SAN FRANCISCO (Northern California Record) — San Diego attorney George Garcia Perez faces suspension and probation following a July 10 California Supreme Court order after he allegedly failed to cooperate participate in two disciplinary proceedings against him, according to a recent State Bar of California announcement and court documents.
The Supreme Court handed down a stayed one-year suspension and a year of conditional probation with the first 30 days spent on suspension. Conditions of Perez's probation include passing the Multistate Professional Responsibility Examination as previously recommended by the California State Bar Court's Hearing Department. Perez also was ordered to pay costs.
His discipline will be effective Aug. 9, according to an announcement recently posted to the state bar's website.
Perez was admitted to the bar in California on Oct. 31, 2003, according to his profile at the state bar website. He had no prior discipline before the state bar, according to his profile.
Allegations against Perez stem from two complaints, one by a former client in a 2016 personal injury case and the other by a former client in a workers' compensation case for which Perez was hired in April, 2014, according to the stipulation filed with the state bar court in March.
In the personal injury case, Perez allegedly failed to take substantive steps to resolve his client's claim, to perform with competence, communicate, respond to inquiries, to take reasonable steps to avoid reasonably foreseeable prejudice in the case. Perez also was alleged to have constructively and improperly withdrawn from representing the client, according to the stipulation.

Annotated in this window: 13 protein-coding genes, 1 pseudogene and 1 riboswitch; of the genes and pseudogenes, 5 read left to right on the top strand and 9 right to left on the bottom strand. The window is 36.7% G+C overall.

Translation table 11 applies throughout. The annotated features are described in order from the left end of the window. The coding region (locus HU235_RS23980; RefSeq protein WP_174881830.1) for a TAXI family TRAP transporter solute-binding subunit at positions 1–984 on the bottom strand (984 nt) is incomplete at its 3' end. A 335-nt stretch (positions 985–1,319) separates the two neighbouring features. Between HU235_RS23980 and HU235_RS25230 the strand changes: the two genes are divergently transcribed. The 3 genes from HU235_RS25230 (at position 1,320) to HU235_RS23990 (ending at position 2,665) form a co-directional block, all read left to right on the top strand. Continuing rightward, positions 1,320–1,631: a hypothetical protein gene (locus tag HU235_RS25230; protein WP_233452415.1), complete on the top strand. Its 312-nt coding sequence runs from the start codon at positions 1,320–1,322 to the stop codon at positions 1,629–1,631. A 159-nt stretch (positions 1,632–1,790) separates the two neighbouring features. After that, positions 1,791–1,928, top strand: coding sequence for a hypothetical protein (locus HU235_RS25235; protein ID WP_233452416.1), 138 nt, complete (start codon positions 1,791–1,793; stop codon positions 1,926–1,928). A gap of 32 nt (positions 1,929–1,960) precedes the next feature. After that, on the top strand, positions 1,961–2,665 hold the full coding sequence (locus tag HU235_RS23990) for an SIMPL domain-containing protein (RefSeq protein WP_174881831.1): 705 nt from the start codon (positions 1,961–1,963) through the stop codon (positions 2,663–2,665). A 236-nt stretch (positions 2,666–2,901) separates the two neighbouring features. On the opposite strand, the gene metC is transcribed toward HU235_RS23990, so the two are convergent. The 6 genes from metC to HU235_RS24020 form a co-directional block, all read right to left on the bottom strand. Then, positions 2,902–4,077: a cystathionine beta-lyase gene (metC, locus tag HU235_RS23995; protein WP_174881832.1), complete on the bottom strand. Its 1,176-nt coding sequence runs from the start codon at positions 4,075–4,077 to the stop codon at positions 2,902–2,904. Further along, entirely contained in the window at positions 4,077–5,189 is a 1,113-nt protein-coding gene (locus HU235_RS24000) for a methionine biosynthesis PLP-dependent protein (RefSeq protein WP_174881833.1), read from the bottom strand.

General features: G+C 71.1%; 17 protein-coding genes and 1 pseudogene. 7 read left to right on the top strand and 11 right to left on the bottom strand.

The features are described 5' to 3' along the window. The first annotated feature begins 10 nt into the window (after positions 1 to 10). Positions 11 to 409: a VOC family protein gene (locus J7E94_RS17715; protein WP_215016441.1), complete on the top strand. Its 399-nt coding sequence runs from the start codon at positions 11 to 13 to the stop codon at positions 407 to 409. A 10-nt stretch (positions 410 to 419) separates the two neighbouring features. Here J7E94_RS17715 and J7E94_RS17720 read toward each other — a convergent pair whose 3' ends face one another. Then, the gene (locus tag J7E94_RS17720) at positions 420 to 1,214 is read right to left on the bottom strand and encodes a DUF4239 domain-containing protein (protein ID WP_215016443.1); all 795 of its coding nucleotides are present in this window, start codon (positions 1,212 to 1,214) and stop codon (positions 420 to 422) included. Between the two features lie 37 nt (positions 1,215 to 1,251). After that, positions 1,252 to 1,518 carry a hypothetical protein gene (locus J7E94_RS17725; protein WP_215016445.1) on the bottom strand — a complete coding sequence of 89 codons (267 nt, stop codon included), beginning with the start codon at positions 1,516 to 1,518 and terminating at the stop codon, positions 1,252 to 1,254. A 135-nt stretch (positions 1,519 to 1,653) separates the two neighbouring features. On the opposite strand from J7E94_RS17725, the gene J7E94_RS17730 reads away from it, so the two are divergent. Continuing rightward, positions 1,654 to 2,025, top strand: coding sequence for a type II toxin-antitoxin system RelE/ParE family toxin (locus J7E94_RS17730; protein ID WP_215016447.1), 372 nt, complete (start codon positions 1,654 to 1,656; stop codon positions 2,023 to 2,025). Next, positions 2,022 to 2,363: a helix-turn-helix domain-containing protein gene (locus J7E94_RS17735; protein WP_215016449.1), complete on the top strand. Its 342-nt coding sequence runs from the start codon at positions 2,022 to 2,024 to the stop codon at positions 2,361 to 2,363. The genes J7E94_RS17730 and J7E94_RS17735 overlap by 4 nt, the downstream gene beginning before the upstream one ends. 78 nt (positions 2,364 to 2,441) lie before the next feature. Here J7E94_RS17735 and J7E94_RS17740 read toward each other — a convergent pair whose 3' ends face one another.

In the workers' compensation case, Perez allegedly failed for six months to promptly and substantively respond to status update and other client requests, according to the stipulation.
In both matters, Perez allegedly failed to provide substantive responses to the state bar during its investigations into the complaints, according to the stipulation. Perez's lack of prior discipline was "entitled to significant mitigating weight," the stipulation said.
"Further, the fact that [Perez]'s misconduct was limited to two client matters and occurred within a narrow timeframe in relation to his 15 years of discipline-free practice, shows that the misconduct is aberrational and unlikely to recur," the stipulation said.